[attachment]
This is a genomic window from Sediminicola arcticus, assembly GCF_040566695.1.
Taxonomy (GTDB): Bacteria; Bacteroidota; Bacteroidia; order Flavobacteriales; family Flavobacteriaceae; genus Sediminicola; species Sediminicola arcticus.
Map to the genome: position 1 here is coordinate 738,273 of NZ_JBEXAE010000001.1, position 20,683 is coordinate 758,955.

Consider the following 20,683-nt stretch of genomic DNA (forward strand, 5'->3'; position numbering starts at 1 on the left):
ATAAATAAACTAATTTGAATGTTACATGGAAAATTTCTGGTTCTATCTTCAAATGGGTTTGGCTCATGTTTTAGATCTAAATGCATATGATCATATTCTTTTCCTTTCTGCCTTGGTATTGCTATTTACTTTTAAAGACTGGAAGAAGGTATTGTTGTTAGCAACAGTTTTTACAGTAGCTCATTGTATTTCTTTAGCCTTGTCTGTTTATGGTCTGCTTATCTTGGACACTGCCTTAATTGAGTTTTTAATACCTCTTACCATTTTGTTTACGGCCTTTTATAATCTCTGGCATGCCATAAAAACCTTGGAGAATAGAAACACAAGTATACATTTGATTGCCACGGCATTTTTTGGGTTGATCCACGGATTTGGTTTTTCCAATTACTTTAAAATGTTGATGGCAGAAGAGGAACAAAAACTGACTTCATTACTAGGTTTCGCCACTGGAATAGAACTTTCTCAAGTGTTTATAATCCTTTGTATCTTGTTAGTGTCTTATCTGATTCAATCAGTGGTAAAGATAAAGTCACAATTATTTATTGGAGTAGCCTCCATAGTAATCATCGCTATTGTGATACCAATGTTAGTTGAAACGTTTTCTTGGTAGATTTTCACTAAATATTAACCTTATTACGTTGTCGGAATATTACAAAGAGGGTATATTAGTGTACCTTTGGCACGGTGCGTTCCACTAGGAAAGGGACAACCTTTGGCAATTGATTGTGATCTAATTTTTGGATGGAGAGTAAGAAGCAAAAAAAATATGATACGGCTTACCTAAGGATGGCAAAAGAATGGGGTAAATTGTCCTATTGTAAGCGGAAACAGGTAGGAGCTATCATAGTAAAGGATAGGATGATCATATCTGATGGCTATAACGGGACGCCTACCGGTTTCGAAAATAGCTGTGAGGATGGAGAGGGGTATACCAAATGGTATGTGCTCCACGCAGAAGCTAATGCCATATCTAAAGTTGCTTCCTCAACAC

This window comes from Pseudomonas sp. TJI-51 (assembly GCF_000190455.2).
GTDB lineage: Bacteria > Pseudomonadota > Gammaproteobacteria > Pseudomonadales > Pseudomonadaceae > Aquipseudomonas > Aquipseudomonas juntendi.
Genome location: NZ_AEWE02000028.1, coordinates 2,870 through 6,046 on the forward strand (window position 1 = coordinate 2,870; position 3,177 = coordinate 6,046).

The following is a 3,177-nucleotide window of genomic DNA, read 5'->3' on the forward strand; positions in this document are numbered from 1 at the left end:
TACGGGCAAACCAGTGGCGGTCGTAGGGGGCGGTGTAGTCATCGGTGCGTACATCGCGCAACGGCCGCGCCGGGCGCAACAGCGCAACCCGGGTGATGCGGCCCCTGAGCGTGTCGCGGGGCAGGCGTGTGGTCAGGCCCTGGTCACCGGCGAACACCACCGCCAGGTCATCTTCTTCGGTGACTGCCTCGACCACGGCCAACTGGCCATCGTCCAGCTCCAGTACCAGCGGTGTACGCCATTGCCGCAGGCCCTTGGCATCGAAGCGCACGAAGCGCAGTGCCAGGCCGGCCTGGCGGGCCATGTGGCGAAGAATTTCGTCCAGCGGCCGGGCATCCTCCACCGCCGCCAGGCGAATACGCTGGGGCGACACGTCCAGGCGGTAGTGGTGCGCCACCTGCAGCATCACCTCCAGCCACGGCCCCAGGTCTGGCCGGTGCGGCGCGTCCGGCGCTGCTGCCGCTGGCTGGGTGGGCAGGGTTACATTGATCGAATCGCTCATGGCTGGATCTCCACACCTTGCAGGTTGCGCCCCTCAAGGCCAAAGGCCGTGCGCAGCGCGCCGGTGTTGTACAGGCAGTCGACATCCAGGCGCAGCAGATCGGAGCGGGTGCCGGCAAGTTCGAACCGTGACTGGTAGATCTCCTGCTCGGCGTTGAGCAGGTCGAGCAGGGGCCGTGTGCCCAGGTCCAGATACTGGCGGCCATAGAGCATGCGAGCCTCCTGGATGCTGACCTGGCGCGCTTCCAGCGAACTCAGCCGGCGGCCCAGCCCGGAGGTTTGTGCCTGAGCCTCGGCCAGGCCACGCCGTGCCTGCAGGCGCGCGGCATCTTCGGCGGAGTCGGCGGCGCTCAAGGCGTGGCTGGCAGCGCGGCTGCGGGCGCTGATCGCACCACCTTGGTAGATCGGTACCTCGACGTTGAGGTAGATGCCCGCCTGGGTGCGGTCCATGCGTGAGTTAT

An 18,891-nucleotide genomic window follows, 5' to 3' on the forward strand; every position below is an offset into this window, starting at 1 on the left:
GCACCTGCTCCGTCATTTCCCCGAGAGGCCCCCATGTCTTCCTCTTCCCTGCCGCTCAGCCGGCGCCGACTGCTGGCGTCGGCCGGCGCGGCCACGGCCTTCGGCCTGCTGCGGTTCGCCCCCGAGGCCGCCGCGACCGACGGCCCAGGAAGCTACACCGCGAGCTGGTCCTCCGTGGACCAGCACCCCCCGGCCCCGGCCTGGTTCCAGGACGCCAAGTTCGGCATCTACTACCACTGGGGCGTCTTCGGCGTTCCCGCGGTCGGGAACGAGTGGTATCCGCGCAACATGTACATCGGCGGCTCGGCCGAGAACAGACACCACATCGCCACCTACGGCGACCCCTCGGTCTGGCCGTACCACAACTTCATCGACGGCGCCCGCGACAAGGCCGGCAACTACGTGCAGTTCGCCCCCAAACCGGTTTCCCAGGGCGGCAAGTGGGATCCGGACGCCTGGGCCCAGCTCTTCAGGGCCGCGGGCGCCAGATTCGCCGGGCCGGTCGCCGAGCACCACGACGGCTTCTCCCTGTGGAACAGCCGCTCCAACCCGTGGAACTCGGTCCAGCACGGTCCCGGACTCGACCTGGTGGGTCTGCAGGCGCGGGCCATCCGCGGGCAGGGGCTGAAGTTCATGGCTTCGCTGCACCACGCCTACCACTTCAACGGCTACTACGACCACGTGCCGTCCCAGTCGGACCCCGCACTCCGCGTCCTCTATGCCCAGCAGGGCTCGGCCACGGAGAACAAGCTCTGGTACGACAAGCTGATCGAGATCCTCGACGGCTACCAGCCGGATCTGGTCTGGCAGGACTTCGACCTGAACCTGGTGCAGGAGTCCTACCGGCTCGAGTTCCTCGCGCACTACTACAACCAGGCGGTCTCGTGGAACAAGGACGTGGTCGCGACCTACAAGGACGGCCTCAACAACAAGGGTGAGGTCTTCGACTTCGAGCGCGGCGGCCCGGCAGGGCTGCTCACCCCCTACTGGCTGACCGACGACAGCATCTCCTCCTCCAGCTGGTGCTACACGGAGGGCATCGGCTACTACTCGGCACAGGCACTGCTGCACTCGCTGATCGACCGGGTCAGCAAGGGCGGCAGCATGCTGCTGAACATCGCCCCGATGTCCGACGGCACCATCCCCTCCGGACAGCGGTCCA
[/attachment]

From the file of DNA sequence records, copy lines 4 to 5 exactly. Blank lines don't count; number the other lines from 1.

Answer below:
Consider the following 20,683-nt stretch of genomic DNA (forward strand, 5'->3'; position numbering starts at 1 on the left):
ATAAATAAACTAATTTGAATGTTACATGGAAAATTTCTGGTTCTATCTTCAAATGGGTTTGGCTCATGTTTTAGATCTAAATGCATATGATCATATTCTTTTCCTTTCTGCCTTGGTATTGCTATTTACTTTTAAAGACTGGAAGAAGGTATTGTTGTTAGCAACAGTTTTTACAGTAGCTCATTGTATTTCTTTAGCCTTGTCTGTTTATGGTCTGCTTATCTTGGACACTGCCTTAATTGAGTTTTTAATACCTCTTACCATTTTGTTTACGGCCTTTTATAATCTCTGGCATGCCATAAAAACCTTGGAGAATAGAAACACAAGTATACATTTGATTGCCACGGCATTTTTTGGGTTGATCCACGGATTTGGTTTTTCCAATTACTTTAAAATGTTGATGGCAGAAGAGGAACAAAAACTGACTTCATTACTAGGTTTCGCCACTGGAATAGAACTTTCTCAAGTGTTTATAATCCTTTGTATCTTGTTAGTGTCTTATCTGATTCAATCAGTGGTAAAGATAAAGTCACAATTATTTATTGGAGTAGCCTCCATAGTAATCATCGCTATTGTGATACCAATGTTAGTTGAAACGTTTTCTTGGTAGATTTTCACTAAATATTAACCTTATTACGTTGTCGGAATATTACAAAGAGGGTATATTAGTGTACCTTTGGCACGGTGCGTTCCACTAGGAAAGGGACAACCTTTGGCAATTGATTGTGATCTAATTTTTGGATGGAGAGTAAGAAGCAAAAAAAATATGATACGGCTTACCTAAGGATGGCAAAAGAATGGGGTAAATTGTCCTATTGTAAGCGGAAACAGGTAGGAGCTATCATAGTAAAGGATAGGATGATCATATCTGATGGCTATAACGGGACGCCTACCGGTTTCGAAAATAGCTGTGAGGATGGAGAGGGGTATACCAAATGGTATGTGCTCCACGCAGAAGCTAATGCCATATCTAAAGTTGCTTCCTCAACAC